Standard delivery 3 to 7 days
Publication date : 2023/10/01
Weight 1390 g / Dimensions 23.4 x 26.6 cm / 208 pages
Dorothea Lange (1895-1965) aimed to make photographs that were, in her own words, “important and useful”. Lange’s sensitive portraits, which show the common humanity of people who are often marginalised, played a key role in public understanding of broad social issues in the twentieth century.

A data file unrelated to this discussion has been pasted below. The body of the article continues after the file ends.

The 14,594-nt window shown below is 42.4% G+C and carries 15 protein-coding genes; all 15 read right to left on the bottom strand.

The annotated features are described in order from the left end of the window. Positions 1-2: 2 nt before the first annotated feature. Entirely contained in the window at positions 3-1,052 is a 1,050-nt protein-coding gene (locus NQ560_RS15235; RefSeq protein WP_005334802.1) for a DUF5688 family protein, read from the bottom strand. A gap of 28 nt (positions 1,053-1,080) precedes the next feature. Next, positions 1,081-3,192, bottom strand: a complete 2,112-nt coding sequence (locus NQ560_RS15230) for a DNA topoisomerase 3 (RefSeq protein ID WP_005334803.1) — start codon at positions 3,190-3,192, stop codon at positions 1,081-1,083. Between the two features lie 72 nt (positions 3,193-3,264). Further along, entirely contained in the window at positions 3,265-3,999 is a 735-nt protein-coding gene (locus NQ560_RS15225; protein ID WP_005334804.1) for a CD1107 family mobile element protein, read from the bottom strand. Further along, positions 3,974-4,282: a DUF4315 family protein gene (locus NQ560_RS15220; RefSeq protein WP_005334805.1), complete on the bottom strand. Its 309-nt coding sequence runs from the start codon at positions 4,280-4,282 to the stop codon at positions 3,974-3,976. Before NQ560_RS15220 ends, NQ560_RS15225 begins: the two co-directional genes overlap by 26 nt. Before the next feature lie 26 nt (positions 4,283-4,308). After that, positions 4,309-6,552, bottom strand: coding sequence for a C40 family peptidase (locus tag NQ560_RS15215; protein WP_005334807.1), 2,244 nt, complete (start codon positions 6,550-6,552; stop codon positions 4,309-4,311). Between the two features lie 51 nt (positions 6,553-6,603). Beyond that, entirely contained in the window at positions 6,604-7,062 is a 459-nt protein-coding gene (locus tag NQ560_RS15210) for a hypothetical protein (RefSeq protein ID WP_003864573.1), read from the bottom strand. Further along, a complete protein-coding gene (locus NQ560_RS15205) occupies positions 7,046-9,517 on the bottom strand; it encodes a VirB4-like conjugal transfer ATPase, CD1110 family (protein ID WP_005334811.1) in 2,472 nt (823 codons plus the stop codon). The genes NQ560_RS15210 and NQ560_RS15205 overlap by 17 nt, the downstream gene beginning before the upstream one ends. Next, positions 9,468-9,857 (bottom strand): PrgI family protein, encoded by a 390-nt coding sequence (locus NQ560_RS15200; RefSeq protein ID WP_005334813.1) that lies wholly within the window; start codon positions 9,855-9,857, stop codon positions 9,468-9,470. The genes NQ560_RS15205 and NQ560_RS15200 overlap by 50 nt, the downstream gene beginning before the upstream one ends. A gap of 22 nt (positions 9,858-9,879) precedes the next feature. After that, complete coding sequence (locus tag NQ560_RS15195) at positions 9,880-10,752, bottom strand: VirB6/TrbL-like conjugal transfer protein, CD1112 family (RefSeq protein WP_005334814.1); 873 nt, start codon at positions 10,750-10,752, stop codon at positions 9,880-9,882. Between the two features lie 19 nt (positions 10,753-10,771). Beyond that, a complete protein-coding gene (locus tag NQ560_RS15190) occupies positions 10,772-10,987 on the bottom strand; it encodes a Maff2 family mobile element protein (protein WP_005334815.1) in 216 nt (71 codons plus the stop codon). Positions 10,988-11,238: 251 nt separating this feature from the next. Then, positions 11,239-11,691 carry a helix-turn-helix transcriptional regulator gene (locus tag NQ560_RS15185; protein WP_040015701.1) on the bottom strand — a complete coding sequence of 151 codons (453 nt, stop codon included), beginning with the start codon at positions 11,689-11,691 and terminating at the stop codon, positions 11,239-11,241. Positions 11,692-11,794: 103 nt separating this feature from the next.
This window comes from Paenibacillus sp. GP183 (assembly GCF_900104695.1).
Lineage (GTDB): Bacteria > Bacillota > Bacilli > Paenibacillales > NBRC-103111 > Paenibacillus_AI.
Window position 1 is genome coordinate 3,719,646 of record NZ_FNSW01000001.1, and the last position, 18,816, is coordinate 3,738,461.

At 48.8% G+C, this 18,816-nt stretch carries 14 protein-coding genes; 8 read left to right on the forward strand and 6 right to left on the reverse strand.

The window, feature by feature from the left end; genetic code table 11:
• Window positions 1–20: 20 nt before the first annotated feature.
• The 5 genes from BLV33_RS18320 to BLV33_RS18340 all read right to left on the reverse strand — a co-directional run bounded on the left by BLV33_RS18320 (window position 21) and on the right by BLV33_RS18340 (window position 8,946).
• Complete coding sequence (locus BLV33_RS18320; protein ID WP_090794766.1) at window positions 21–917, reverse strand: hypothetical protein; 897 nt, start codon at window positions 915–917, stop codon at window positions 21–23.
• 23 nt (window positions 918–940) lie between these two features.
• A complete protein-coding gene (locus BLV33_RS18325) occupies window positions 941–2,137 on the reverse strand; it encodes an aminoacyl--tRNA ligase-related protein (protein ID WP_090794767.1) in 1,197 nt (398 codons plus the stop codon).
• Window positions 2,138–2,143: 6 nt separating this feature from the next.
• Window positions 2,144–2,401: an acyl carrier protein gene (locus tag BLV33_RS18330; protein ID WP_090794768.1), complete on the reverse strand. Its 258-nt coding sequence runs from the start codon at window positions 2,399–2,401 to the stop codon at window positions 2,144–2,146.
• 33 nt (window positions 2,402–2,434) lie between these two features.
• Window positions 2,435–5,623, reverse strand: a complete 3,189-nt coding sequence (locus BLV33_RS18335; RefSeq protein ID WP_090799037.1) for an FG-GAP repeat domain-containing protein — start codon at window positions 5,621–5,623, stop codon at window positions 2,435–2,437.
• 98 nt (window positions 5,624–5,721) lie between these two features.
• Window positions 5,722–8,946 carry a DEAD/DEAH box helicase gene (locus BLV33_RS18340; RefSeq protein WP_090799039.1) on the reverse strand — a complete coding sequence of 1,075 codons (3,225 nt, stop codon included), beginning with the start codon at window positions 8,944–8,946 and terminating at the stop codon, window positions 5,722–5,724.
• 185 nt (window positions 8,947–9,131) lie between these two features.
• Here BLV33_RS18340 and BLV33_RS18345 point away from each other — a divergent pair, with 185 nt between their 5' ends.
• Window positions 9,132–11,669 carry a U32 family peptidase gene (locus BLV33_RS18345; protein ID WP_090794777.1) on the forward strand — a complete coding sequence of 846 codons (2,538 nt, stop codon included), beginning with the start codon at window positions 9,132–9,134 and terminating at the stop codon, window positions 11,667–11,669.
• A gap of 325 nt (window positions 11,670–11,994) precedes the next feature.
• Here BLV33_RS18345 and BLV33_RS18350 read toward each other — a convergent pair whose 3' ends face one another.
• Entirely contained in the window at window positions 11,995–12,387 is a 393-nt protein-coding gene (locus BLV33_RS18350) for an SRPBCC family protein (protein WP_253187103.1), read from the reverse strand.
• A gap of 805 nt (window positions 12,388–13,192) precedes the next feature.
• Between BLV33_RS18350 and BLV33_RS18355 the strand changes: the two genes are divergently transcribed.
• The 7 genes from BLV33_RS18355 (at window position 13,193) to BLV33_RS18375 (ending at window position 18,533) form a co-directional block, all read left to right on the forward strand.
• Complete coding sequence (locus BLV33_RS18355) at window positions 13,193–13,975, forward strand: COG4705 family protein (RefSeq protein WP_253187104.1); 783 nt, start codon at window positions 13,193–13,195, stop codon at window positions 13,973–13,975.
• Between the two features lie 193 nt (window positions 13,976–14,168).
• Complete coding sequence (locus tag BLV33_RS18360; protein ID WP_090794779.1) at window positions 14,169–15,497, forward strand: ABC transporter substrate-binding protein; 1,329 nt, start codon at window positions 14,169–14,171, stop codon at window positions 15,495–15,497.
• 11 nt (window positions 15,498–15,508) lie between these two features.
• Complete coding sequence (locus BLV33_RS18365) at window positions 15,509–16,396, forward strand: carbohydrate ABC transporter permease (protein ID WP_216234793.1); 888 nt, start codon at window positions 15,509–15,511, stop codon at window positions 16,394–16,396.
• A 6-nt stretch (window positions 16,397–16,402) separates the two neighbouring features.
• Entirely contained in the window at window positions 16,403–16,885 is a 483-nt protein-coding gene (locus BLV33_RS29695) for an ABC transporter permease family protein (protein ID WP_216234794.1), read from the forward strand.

Compassion guided Lange’s early portraits of the indigenous peoples of Arizona and New Mexico, as well as her depictions of striking workers, migrant farmers, rural African Americans, Japanese Americans in internment camps and the people she met on her travels in Europe, Asia and Latin America. Drawing on new research, the authors examine Lange’s origins in studio portraiture and demonstrate how her influential and widely disseminated photographs addressed issues of identity as well as social, economic and racial inequalities.